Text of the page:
Volunteer Notes, Spring 2015

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Volunteer Notes Spring Issue 2015
 
Mission - The Volunteer Council in partnership with the League of American Orchestras strives to lead, advocate, encourage, support and serve our member orchestras and their volunteers.
 
 
In this issue:

 
Notes from Margarita Contreni, Volunteer Council President
 
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Dear colleagues,
 
I would like to invite you to recommend an outstanding volunteer leader from your orchestra association to serve on the League of American Orchestras' Volunteer Council. 
 
Representing orchestras of all sizes and from cities across the country, the Volunteer Council includes recognized leaders who monitor critical volunteer issues for the League and who provide educational programming, networking, and leadership development opportunities for all volunteers through the following services:
  • Volunteer-specific sessions at the League’s National Conference each year.
  • Gold Book, a free and searchable database of tried-and-tested volunteer projects.
  • Webinars, complimentary online training for volunteers on fundraising, strategic planning, leadership, recruitment, and social media (to be released in spring of 2015).
  • Volunteer Notes, a quarterly newsletter with information tailored for volunteers.
  • Strategic Conversations, an annual conference call series with seasoned facilitators for volunteer association presidents and president-elects.
  • Mentoring program, complimentary one-on-one support and guidance by a former Volunteer Council member.
  • More information on the Volunteer Council can be found in the Volunteer Council brochure.
Council members serve a three-year, renewable, term and attend two meetings and the League’s National Conference each year. For additional information on membership criteria and responsibilities or to make a recommendation, please email me at This email address is being protected from spambots. You need JavaScript enabled to view it. .   
 
“Without the many volunteers who add such richness and depth to the symphony family, we could never do half of what we would like to do,” said Nicholas Palmer, the music director of my orchestra, the Lafayette Symphony Orchestra. ‘Richness’ and ‘depth’ certainly reflect the talent, experience, and impact of the League of American Orchestras' Volunteer Council on the national symphonic volunteer scene. Volunteer Council members and the orchestras whose volunteer organizations they represent are listed below. Thank you!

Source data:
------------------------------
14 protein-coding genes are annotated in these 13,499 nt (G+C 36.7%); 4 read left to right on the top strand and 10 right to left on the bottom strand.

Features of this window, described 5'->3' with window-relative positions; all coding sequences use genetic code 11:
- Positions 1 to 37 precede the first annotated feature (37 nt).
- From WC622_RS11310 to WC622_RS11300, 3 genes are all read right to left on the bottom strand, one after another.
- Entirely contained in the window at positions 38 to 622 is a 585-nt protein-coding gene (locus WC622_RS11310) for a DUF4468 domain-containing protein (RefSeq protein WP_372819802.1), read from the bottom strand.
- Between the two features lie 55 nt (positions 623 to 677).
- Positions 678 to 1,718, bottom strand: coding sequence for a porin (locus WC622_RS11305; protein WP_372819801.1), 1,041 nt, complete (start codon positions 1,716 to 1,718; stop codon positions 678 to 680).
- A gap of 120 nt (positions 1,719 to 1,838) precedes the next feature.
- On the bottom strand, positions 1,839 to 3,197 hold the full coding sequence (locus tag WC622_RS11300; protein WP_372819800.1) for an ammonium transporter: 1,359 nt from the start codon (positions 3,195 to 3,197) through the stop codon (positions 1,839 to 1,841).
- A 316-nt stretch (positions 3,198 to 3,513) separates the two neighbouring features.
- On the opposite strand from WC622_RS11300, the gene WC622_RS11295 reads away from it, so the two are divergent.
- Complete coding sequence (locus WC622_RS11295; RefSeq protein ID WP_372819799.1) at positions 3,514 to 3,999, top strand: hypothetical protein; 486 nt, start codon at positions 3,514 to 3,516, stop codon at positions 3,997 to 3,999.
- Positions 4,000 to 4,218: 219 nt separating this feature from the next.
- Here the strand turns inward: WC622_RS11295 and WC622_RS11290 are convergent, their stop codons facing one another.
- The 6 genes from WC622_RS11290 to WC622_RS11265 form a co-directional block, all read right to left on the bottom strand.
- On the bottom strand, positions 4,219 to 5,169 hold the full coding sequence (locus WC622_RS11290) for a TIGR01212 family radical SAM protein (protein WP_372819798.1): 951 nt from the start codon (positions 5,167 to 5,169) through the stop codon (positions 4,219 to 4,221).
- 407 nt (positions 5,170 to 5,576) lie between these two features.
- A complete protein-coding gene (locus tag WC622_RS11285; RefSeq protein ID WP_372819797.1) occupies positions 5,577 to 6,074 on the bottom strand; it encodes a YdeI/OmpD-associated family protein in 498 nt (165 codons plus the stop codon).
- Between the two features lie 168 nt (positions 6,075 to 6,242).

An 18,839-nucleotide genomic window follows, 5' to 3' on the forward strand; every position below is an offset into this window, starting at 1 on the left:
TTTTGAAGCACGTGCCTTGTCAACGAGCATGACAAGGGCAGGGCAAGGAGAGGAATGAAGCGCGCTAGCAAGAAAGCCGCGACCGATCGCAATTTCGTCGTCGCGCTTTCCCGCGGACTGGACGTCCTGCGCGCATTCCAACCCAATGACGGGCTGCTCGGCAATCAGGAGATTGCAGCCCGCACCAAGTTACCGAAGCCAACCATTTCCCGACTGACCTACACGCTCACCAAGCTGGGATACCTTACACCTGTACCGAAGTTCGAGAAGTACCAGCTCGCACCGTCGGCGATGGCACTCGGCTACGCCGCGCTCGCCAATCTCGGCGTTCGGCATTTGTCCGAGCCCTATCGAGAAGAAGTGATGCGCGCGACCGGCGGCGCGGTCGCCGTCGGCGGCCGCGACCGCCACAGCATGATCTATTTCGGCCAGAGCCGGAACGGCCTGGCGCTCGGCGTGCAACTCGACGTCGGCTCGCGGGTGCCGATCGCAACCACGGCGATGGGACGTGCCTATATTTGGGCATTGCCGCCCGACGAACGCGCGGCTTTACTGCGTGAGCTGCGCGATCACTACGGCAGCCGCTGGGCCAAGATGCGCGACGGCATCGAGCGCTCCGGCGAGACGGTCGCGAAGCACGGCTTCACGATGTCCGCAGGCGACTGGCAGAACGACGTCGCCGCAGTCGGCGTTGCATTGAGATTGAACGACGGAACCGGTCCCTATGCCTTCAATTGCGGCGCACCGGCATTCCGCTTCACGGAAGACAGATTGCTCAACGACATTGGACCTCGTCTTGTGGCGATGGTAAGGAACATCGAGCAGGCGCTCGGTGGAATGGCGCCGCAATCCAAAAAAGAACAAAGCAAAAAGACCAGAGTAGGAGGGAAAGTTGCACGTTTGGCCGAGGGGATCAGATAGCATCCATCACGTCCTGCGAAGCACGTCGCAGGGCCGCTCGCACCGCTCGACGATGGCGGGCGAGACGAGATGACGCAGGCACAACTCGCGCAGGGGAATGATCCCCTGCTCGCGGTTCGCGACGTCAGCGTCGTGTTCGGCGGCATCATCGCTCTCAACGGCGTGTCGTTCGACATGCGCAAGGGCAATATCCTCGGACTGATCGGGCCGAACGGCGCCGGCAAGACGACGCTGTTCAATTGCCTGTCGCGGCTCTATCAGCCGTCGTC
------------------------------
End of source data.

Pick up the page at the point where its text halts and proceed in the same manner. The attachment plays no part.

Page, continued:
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  Volunteer Council Members, League of American Orchestras, Seattle, June 2014
 
Front Row (left to right): Helen Shaffer, Houston Symphony; Laura Hyde, East Texas Symphony Orchestra; Margarita Contreni, Layfayette Symphony Orchestra; Linda Weisbruch, Charlotte Symphony.
Second Row (left to right): Camille Williams, Arkansas Symphony Orchestra; Judy Christl, Milwaukee Symphony, Becky Odland, Minnesota Orchestra; Jane Schwartz, Symphony Orchestra Augusta; Iris Harvie, Cleveland Orchestra; Elaine Cousins, Illinois Symphony Orchestra.                                          
Back Row (left to right): Nancy Greenbach, San Francisco Symphony; Debbie McKinney, Oklahoma City Philharmonic; Beth Wise, Huntsville Symphony Orchestra; Mike Minor, Kansas City Symphony; Samara Ungar, League of American Orchestras; Marylou Turner, Kansas City Symphony; Linda Stevens, Seattle Symphony; Terry Ann White, Amarillo Symphony; Tiffany Ammerman, Marshall Symphony.                                                                       
Missing: Jane Van Dyk, Billings Symphony; Tresa Radermacher, Northwest Indiana Symphony Orchestra; Laura Street, Amarillo Symphony.
 

 
League of American Orchestras' National Conference, May 27-29, 2015
 
You don’t want to miss the League of American Orchestras' 2015 National Conference in Cleveland! During the conference there will be many exciting projects presented, offering a roadmap of information for you to take back to your volunteer group and help them increase membership, find leaders within your membership, engage the community, and raise money joyfully! 
 
Here is a quick look at what's on the volunteer-track agenda for the three days of Conference: